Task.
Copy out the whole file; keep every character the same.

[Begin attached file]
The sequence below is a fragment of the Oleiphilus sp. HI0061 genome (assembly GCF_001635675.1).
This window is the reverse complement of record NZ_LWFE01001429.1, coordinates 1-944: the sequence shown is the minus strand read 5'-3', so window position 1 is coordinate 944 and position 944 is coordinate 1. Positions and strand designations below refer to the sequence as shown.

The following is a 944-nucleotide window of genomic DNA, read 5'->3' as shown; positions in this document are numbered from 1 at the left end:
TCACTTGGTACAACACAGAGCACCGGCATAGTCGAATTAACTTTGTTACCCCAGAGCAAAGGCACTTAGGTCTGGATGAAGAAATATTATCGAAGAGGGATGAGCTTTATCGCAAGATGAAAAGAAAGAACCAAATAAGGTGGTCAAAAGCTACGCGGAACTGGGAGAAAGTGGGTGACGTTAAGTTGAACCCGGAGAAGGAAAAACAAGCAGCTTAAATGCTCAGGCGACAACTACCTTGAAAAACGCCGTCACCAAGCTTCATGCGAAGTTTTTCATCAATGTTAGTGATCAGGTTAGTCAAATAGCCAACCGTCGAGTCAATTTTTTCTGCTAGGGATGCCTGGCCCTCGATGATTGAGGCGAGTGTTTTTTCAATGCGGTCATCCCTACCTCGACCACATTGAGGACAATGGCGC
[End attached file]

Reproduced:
The sequence below is a fragment of the Oleiphilus sp. HI0061 genome (assembly GCF_001635675.1).
This window is the reverse complement of record NZ_LWFE01001429.1, coordinates 1-944: the sequence shown is the minus strand read 5'-3', so window position 1 is coordinate 944 and position 944 is coordinate 1. Positions and strand designations below refer to the sequence as shown.

The following is a 944-nucleotide window of genomic DNA, read 5'->3' as shown; positions in this document are numbered from 1 at the left end:
TCACTTGGTACAACACAGAGCACCGGCATAGTCGAATTAACTTTGTTACCCCAGAGCAAAGGCACTTAGGTCTGGATGAAGAAATATTATCGAAGAGGGATGAGCTTTATCGCAAGATGAAAAGAAAGAACCAAATAAGGTGGTCAAAAGCTACGCGGAACTGGGAGAAAGTGGGTGACGTTAAGTTGAACCCGGAGAAGGAAAAACAAGCAGCTTAAATGCTCAGGCGACAACTACCTTGAAAAACGCCGTCACCAAGCTTCATGCGAAGTTTTTCATCAATGTTAGTGATCAGGTTAGTCAAATAGCCAACCGTCGAGTCAATTTTTTCTGCTAGGGATGCCTGGCCCTCGATGATTGAGGCGAGTGTTTTTTCAATGCGGTCATCCCTACCTCGACCACATTGAGGACAATGGCGC